Henry L. Pinckney
|29th Mayor of Charleston, South Carolina|
September 4, 1837 – September 7, 1840
|Preceded by||Robert Young Hayne|
|Succeeded by||Jacob F. Mintzing|
September 5,1831 –September 2,1833
|Preceded by||James R. Pringle|
|Succeeded by||Edward W. North|
September 7,1829 –September 6,1830
|Preceded by||John Gadsden|
|Succeeded by||James R. Pringle|
|Member of the U.S.HouseofRepresentatives |
from South Carolina's 1st district
March 4,1833 –March 3,1837
|Preceded by||William Drayton|
|Succeeded by||Hugh S. Legaré|
|18th Speaker of the South Carolina House of Representatives|
November 22,1830 –March 4,1833
|Governor|| James Hamilton Jr. |
Robert Young Hayne
|Preceded by||Benjamin Faneuil Dunkin|
|Succeeded by||Patrick Noble|
|Member of the South Carolina House of Representatives from St. Philip's and St. Michael's Parish|
November 22,1830 –March 4,1833
November 25,1816 –January 30,1828
Henry Laurens Pinckney
Charleston,South Carolina,United States
|Died||February 3,1863 68) (aged|
Charleston,South Carolina,Confederate States
|Spouse(s)||Harriet Lee Post|
|Alma mater||South Carolina College|
Henry Laurens Pinckney (September 24,1794 –February 3,1863) was a U.S. Representative from South Carolina,and the son of Charles Pinckney and Mary Eleanor Laurens.
Born in Charleston,South Carolina,Pinckney attended private schools. He graduated from South Carolina College (now the University of South Carolina) at Columbia in 1812. He studied law and was admitted to the bar and commenced practice in Charleston.
Pinckney served as a member of the South Carolina House of Representatives (1816–1832). He founded the Charleston Mercury in 1819 and was its sole editor for fifteen years. Between 1829 and 1840,he served six terms as intendant or mayor of Charleston.In 1838,he won among a field of four candidates with the following votes:Pinckney (600),Col. James Lynah (575),Dr. Joseph Johnston (203),and Dr. J.W. Schmidt (141).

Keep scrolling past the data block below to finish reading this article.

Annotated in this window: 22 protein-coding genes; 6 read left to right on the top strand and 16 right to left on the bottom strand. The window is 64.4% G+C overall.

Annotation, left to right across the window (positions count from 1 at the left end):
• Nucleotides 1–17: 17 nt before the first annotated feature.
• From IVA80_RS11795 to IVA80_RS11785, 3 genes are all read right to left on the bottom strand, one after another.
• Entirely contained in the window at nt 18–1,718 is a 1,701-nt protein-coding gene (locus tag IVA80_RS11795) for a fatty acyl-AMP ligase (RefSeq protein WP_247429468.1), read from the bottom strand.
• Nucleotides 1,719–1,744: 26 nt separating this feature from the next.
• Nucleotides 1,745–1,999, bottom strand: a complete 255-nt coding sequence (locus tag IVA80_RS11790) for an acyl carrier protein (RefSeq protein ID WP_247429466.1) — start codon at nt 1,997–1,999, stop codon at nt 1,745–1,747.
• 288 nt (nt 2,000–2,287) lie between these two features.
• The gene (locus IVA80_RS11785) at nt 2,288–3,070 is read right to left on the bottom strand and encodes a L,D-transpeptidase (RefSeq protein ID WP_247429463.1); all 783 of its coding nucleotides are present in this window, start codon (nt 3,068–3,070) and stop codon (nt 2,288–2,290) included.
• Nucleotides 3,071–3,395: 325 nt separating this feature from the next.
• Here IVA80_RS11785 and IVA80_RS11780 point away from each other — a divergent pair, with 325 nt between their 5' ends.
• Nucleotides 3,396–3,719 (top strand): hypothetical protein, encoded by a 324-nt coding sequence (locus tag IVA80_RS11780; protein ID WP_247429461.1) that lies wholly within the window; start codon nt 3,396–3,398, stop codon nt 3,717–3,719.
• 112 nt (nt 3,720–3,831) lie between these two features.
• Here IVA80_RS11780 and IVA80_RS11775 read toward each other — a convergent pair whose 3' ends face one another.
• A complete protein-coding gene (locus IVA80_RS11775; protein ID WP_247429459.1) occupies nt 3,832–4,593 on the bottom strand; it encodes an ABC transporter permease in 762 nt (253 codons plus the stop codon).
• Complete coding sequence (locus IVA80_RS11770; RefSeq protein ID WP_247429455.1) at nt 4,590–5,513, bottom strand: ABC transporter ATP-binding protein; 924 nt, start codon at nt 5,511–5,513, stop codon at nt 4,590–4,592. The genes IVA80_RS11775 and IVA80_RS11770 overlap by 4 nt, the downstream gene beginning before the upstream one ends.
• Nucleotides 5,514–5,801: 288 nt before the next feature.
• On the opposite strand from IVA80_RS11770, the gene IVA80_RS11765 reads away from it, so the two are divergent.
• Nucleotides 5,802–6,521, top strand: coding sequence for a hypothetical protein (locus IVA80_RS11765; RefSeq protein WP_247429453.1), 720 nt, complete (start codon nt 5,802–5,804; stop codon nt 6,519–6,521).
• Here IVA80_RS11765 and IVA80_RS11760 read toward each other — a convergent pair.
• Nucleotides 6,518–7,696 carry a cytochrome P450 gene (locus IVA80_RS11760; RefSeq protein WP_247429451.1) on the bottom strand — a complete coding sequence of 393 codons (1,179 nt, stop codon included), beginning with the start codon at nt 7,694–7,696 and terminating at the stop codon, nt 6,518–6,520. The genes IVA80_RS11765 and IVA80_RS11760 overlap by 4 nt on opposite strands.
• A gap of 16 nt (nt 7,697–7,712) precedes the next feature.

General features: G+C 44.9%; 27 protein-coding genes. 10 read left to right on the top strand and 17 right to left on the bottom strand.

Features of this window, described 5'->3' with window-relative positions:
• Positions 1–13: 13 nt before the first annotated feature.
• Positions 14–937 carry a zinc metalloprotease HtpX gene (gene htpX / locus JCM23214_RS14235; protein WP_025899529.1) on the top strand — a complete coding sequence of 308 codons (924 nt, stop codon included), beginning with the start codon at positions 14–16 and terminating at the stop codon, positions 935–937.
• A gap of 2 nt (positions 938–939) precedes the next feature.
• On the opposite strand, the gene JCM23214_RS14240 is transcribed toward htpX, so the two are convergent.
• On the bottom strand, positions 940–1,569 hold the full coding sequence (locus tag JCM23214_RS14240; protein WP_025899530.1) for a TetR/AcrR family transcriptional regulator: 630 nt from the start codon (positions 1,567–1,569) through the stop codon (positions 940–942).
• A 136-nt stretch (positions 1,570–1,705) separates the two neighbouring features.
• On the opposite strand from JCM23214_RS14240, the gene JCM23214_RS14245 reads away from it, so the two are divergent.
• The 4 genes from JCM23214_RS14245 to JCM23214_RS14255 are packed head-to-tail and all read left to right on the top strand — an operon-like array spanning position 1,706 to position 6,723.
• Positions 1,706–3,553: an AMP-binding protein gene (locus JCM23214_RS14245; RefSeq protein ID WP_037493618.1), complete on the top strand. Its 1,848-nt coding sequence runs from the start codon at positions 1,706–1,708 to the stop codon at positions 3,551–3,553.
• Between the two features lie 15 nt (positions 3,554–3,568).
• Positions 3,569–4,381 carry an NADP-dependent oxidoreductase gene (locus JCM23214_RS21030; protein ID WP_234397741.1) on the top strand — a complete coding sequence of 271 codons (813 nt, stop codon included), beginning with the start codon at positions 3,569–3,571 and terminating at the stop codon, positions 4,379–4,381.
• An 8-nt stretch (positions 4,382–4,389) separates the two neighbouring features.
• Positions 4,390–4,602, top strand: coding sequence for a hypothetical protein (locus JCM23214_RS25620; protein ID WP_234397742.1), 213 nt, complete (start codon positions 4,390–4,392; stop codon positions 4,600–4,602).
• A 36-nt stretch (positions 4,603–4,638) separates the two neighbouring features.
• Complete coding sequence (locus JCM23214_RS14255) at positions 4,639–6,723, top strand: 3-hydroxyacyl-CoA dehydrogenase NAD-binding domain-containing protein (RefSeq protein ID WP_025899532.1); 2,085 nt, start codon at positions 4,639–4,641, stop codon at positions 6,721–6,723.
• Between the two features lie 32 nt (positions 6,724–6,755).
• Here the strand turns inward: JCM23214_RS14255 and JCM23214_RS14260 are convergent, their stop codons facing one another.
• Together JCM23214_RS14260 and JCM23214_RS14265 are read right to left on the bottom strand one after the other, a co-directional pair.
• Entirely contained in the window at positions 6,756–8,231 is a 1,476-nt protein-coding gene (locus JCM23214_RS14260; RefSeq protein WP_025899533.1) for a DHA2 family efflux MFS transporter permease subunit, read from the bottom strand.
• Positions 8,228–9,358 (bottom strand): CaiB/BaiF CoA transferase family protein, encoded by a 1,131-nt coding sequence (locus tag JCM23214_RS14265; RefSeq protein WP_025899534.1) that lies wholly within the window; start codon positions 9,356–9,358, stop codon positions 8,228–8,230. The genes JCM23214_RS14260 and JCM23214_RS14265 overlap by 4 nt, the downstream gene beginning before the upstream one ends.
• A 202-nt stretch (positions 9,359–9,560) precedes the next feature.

Pinckney was elected as a Nullifier to the Twenty-third and Twenty-fourth Congresses (March 4,1833 –March 3,1837). He was an unsuccessful candidate for renomination in 1836,having been labelled a "traitor" by ultra-conservative Southerners for compromising with New York's Martin van Buren on the 1836 "gag-rule" bill.
Pinckney served as collector of the port of Charleston in 1841 and 1842 and as the tax collector of St. Philip's and St. Michael's parishes (1845–1863).
Pinckney married Harriet Lee Post,the daughter of Chaplain of the Senate Reuben Post and Harriet Moffitt,a granddaughter of Richard Henry Lee. He died in Charleston,South Carolina on February 3,1863 (during the time when South Carolina had seceded and joined the Confederate States) and was buried in the Circular Congregational Church Burying Ground.
Charles Pinckney was an American Founding Father,planter,and politician who was a signer of the United States Constitution. He was elected and served as the 37th Governor of South Carolina,later serving two more non-consecutive terms. He also served as a US Senator and a member of the House of Representatives. He was first cousin once removed of fellow signer Charles Cotesworth Pinckney.
William Jones Lowndes was an American lawyer,planter,and politician from South Carolina. He represented the state in the U.S. Congress from 1811 to May 8,1822,when he resigned for health reasons.
Ralph Izard was a U.S. politician. He served as President pro tempore of the United States Senate in 1794.